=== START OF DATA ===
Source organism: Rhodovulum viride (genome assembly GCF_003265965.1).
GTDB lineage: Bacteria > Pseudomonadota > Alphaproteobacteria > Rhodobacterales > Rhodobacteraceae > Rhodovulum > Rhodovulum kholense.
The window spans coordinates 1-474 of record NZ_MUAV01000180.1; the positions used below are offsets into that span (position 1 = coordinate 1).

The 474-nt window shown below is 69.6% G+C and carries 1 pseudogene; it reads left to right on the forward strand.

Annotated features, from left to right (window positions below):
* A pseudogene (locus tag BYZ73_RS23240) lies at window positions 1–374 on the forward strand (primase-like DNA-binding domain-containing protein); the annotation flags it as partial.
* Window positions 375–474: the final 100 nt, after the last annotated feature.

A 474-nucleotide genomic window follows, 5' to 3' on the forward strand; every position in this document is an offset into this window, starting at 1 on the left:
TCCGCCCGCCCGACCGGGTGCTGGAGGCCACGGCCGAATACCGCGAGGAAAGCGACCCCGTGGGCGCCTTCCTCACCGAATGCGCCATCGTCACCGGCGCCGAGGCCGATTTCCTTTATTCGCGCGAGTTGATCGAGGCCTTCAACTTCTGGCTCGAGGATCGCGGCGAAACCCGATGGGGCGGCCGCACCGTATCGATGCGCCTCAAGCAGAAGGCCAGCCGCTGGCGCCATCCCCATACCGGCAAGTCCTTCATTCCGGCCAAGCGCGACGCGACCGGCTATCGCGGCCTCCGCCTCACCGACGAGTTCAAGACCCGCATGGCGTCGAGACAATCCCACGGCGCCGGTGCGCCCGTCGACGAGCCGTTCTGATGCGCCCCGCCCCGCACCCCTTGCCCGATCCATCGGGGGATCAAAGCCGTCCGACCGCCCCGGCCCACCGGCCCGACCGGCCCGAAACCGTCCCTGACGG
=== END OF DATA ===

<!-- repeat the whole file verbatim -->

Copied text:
Source organism: Rhodovulum viride (genome assembly GCF_003265965.1).
GTDB lineage: Bacteria > Pseudomonadota > Alphaproteobacteria > Rhodobacterales > Rhodobacteraceae > Rhodovulum > Rhodovulum kholense.
The window spans coordinates 1-474 of record NZ_MUAV01000180.1; the positions used below are offsets into that span (position 1 = coordinate 1).

The 474-nt window shown below is 69.6% G+C and carries 1 pseudogene; it reads left to right on the forward strand.

Annotated features, from left to right (window positions below):
* A pseudogene (locus tag BYZ73_RS23240) lies at window positions 1–374 on the forward strand (primase-like DNA-binding domain-containing protein); the annotation flags it as partial.
* Window positions 375–474: the final 100 nt, after the last annotated feature.

A 474-nucleotide genomic window follows, 5' to 3' on the forward strand; every position in this document is an offset into this window, starting at 1 on the left:
TCCGCCCGCCCGACCGGGTGCTGGAGGCCACGGCCGAATACCGCGAGGAAAGCGACCCCGTGGGCGCCTTCCTCACCGAATGCGCCATCGTCACCGGCGCCGAGGCCGATTTCCTTTATTCGCGCGAGTTGATCGAGGCCTTCAACTTCTGGCTCGAGGATCGCGGCGAAACCCGATGGGGCGGCCGCACCGTATCGATGCGCCTCAAGCAGAAGGCCAGCCGCTGGCGCCATCCCCATACCGGCAAGTCCTTCATTCCGGCCAAGCGCGACGCGACCGGCTATCGCGGCCTCCGCCTCACCGACGAGTTCAAGACCCGCATGGCGTCGAGACAATCCCACGGCGCCGGTGCGCCCGTCGACGAGCCGTTCTGATGCGCCCCGCCCCGCACCCCTTGCCCGATCCATCGGGGGATCAAAGCCGTCCGACCGCCCCGGCCCACCGGCCCGACCGGCCCGAAACCGTCCCTGACGG